With recent tension between Indians and Pakistanis because of Indian Prime Minister Mr Modi’s brutal action in Kashmir, it seems like a slight division has been born amongst these communities in the UK. Occasionally in the past there has been a bit of tension from time to time but generally the South Asian communities live harmoniously in the UK and have done so since the 60’s. 

Growing up, for us Asians, any other brown person was seen as a friend and someone to cling on to. Somebody who would understand your culture, pressures and restrictions the way your white peers wouldn’t. Religion didn’t play a part, we were all in the same bracket as ‘the other’. 

Religion is playing a bigger part in South Asian communities in recent years where religious symbols are more common place like a Sikh turban or a Muslim women’s hijab or a Hindu’s forehead marking. This has made our communities more distinguishable from each other but we sometimes forget that all brown people are immigrants or children/grandchildren of immigrants. If we can’t stand up for each other’s values than who will? The combined communities of India, Pakistan, Bangladesh and Sri Lanka in the UK have far more in common with each other than what drives them apart. There’s always safety in numbers and the South-Asian community should be able to look to each other for support despite what might be going on in our homelands thousands of miles away.

And when it comes to Britain, the combined voting power of Asian communities is phenomenal. It would serve the Conservative party well to attempt to eradicate racism from their party and launch an investigation into Islamophobia like Sajid Javaid promised on national television not so long ago. In a bid to appease right wing voters and the far right, Boris seems to have forgotten about all the ethnic minority voters he’s angered in the process. A price he might have to pay sooner than he thinks.

By Sharmeen Ziauddin

She is passionate about politics and faith and you can find her tweeting about these things @britpakgirl.

This post has been modified and originally appeared on Britpakgirl.com

Disclaimer: the opinions expressed in this article are solely those of the original author and do not necessarily reflect the views of the website.

Image credit: https://www.independent.co.uk/news/uk/politics/boris-johnson-islamophobia-pmqs-tanmanjeet-singh-dhesi-muslim-letterbox-racist-a9091506.html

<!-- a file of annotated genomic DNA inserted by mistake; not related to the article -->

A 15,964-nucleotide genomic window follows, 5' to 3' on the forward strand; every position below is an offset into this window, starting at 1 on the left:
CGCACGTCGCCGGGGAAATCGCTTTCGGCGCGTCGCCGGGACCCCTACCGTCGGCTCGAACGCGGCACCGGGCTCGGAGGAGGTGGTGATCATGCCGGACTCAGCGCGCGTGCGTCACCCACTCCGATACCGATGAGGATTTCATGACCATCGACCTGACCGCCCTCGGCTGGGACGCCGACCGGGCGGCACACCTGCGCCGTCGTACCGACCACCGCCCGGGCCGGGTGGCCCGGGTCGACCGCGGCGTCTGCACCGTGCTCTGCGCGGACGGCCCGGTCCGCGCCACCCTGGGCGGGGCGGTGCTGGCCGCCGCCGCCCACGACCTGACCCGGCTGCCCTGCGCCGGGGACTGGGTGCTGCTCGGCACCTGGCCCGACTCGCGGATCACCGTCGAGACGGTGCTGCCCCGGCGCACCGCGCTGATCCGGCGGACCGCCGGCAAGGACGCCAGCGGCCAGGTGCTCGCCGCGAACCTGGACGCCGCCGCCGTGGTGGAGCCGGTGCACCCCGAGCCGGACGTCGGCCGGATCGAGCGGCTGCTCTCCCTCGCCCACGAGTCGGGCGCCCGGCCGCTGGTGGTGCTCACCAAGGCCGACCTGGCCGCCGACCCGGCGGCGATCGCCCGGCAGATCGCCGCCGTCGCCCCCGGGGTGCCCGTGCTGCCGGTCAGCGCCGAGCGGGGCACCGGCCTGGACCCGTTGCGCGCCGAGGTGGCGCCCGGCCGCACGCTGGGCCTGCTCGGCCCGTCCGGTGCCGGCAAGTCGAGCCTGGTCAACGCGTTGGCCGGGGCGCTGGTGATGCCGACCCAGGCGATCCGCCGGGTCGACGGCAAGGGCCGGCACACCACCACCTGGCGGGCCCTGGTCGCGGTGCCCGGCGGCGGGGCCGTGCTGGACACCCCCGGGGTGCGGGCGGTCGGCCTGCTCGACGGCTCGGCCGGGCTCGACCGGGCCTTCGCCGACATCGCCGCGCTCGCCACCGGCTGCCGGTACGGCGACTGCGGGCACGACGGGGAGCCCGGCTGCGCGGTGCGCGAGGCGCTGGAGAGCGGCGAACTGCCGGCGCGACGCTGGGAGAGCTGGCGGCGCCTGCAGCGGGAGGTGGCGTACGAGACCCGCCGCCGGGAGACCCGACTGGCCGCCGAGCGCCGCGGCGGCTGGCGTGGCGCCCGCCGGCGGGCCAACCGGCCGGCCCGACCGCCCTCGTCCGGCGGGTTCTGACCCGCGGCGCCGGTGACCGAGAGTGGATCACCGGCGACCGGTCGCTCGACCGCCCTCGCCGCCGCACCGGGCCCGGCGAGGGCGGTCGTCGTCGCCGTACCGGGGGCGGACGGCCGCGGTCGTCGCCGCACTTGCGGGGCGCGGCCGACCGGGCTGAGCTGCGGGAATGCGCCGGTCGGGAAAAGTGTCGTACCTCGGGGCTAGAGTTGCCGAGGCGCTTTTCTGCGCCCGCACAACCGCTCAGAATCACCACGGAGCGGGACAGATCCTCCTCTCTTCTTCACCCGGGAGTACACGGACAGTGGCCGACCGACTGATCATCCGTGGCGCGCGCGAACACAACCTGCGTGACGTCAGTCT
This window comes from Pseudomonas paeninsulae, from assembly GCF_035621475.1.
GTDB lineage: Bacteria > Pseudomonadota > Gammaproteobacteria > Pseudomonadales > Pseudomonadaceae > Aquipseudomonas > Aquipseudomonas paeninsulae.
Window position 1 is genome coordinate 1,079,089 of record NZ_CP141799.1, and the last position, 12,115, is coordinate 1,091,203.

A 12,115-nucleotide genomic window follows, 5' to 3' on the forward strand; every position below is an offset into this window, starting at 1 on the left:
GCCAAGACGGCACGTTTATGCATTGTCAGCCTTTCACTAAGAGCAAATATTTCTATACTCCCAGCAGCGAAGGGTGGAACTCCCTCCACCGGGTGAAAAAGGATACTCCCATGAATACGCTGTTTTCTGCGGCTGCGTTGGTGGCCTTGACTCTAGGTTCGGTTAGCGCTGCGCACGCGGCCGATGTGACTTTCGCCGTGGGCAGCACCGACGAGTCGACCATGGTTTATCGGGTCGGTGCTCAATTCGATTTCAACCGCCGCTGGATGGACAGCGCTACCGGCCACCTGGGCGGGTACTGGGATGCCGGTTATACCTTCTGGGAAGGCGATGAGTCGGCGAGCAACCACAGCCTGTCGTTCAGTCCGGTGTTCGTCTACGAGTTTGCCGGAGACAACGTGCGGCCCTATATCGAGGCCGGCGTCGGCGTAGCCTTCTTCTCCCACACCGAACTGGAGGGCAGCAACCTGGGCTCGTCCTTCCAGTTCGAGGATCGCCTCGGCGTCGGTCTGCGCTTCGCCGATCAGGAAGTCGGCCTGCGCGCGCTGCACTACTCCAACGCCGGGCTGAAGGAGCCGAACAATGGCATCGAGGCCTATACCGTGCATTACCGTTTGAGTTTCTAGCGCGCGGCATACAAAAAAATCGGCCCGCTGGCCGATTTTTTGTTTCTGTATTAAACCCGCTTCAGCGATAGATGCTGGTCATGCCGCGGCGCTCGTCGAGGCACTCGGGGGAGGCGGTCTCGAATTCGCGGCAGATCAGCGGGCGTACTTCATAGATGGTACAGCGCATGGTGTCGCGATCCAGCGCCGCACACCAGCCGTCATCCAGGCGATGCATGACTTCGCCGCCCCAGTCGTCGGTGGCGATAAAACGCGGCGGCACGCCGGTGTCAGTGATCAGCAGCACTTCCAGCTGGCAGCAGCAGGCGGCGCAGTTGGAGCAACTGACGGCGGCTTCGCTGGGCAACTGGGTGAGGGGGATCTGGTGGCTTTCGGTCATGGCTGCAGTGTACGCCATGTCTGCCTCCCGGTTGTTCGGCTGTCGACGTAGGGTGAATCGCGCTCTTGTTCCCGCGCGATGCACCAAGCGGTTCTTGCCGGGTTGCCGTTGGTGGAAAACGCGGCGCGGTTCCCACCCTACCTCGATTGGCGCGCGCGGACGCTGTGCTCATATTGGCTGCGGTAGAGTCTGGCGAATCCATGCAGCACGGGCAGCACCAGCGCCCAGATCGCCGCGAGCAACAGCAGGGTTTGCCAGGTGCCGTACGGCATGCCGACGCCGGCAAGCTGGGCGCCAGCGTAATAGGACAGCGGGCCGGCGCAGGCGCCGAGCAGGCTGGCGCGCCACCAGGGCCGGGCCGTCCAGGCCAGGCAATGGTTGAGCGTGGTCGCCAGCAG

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Bol: South Asian survivors of sexual abuse speak up

When South Asian communities discuss sexual violence it is more often than not discussed behind closed doors in hushed voices. I have often taken part in these conversations, as the overwhelming fear of someone hearing you is enough to make you feel like you have committed a major sin. The sin in this instance is discussing something as taboo as rape or sexual assault.

Laila is a Pakistani Muslim, just like her abusers, who forced into a life of rape and emotional abuse. As an adolescent within the care system she was vulnerable and became an easy target.

It was during one of these conversations that my campaign Bol was born. Bol is a Punjabi/Urdu term meaning speak. My friend and co-founder Laila (name has been changed) became my motivation to speak out against sexual violence within the community.

At age fourteen Laila was targeted by a grooming gang. Laila is a Pakistani Muslim, just like her abusers, who forced into a life of rape and emotional abuse. As an adolescent within the care system she was vulnerable and became an easy target. The men around her used her and threatened her until she became a shell of a person of who she once was. Throughout many of our conversations Laila has always stressed that she wishes she was able to speak but the fear being further ostracised by her community, and the chances of her being the only young girl to have experienced this type of sexual exploitation stopped her from speaking out.

When the Rochdale grooming cases came to light there was nation wide condemnation and rightly so, however the stories and experiences of Laila and many other South Asian girls like her, remain hidden. The number of South Asian victims, remains unknown, because the victims have not come forward for fear of losing their families izzat – honour – a culture which is embedded into our communities.